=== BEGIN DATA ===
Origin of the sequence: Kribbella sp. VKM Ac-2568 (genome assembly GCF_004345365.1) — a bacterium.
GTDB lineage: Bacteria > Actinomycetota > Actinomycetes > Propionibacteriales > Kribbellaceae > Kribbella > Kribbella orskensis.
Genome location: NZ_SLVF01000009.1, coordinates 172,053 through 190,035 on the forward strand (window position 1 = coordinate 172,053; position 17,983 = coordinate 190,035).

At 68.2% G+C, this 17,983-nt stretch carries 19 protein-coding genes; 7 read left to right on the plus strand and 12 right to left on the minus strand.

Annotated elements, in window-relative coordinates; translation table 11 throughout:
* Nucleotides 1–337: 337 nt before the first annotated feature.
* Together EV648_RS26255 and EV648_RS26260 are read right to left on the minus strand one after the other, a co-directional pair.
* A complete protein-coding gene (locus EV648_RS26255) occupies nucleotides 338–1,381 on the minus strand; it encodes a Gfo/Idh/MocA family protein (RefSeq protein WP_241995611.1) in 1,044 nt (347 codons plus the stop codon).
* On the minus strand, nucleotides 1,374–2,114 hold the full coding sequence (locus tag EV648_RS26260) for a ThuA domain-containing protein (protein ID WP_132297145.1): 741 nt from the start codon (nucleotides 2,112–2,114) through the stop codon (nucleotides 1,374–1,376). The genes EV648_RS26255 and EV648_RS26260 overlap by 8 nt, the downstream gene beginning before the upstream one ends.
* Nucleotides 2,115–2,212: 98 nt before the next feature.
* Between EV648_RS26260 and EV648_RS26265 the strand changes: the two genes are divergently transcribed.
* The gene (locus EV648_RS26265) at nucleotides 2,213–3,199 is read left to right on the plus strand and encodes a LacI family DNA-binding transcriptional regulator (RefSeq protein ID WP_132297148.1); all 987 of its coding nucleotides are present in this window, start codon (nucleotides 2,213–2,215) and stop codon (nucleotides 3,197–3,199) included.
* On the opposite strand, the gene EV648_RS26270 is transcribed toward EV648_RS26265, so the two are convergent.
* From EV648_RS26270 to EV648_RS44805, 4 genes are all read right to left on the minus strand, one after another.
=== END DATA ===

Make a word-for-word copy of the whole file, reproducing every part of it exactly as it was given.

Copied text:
Origin of the sequence: Kribbella sp. VKM Ac-2568 (genome assembly GCF_004345365.1) — a bacterium.
GTDB lineage: Bacteria > Actinomycetota > Actinomycetes > Propionibacteriales > Kribbellaceae > Kribbella > Kribbella orskensis.
Genome location: NZ_SLVF01000009.1, coordinates 172,053 through 190,035 on the forward strand (window position 1 = coordinate 172,053; position 17,983 = coordinate 190,035).

At 68.2% G+C, this 17,983-nt stretch carries 19 protein-coding genes; 7 read left to right on the plus strand and 12 right to left on the minus strand.

Annotated elements, in window-relative coordinates; translation table 11 throughout:
* Nucleotides 1–337: 337 nt before the first annotated feature.
* Together EV648_RS26255 and EV648_RS26260 are read right to left on the minus strand one after the other, a co-directional pair.
* A complete protein-coding gene (locus EV648_RS26255) occupies nucleotides 338–1,381 on the minus strand; it encodes a Gfo/Idh/MocA family protein (RefSeq protein WP_241995611.1) in 1,044 nt (347 codons plus the stop codon).
* On the minus strand, nucleotides 1,374–2,114 hold the full coding sequence (locus tag EV648_RS26260) for a ThuA domain-containing protein (protein ID WP_132297145.1): 741 nt from the start codon (nucleotides 2,112–2,114) through the stop codon (nucleotides 1,374–1,376). The genes EV648_RS26255 and EV648_RS26260 overlap by 8 nt, the downstream gene beginning before the upstream one ends.
* Nucleotides 2,115–2,212: 98 nt before the next feature.
* Between EV648_RS26260 and EV648_RS26265 the strand changes: the two genes are divergently transcribed.
* The gene (locus EV648_RS26265) at nucleotides 2,213–3,199 is read left to right on the plus strand and encodes a LacI family DNA-binding transcriptional regulator (RefSeq protein ID WP_132297148.1); all 987 of its coding nucleotides are present in this window, start codon (nucleotides 2,213–2,215) and stop codon (nucleotides 3,197–3,199) included.
* On the opposite strand, the gene EV648_RS26270 is transcribed toward EV648_RS26265, so the two are convergent.
* From EV648_RS26270 to EV648_RS44805, 4 genes are all read right to left on the minus strand, one after another.